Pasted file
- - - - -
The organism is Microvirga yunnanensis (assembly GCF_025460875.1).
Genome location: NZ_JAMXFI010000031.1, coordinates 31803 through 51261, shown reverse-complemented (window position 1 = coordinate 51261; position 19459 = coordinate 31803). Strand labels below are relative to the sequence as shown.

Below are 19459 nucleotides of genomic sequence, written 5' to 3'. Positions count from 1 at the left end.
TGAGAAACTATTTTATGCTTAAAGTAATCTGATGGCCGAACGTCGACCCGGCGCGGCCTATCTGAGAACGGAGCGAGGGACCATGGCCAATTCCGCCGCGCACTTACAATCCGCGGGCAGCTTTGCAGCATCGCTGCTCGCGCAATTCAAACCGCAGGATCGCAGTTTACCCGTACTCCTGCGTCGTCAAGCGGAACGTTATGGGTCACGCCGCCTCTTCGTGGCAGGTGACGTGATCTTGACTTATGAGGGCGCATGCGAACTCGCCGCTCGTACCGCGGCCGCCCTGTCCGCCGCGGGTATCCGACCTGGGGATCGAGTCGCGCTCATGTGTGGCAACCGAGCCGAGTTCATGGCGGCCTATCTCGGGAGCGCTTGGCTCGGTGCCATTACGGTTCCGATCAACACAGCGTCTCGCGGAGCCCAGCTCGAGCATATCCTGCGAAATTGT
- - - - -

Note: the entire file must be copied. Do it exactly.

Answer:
The organism is Microvirga yunnanensis (assembly GCF_025460875.1).
Genome location: NZ_JAMXFI010000031.1, coordinates 31803 through 51261, shown reverse-complemented (window position 1 = coordinate 51261; position 19459 = coordinate 31803). Strand labels below are relative to the sequence as shown.

Below are 19459 nucleotides of genomic sequence, written 5' to 3'. Positions count from 1 at the left end.
TGAGAAACTATTTTATGCTTAAAGTAATCTGATGGCCGAACGTCGACCCGGCGCGGCCTATCTGAGAACGGAGCGAGGGACCATGGCCAATTCCGCCGCGCACTTACAATCCGCGGGCAGCTTTGCAGCATCGCTGCTCGCGCAATTCAAACCGCAGGATCGCAGTTTACCCGTACTCCTGCGTCGTCAAGCGGAACGTTATGGGTCACGCCGCCTCTTCGTGGCAGGTGACGTGATCTTGACTTATGAGGGCGCATGCGAACTCGCCGCTCGTACCGCGGCCGCCCTGTCCGCCGCGGGTATCCGACCTGGGGATCGAGTCGCGCTCATGTGTGGCAACCGAGCCGAGTTCATGGCGGCCTATCTCGGGAGCGCTTGGCTCGGTGCCATTACGGTTCCGATCAACACAGCGTCTCGCGGAGCCCAGCTCGAGCATATCCTGCGAAATTGT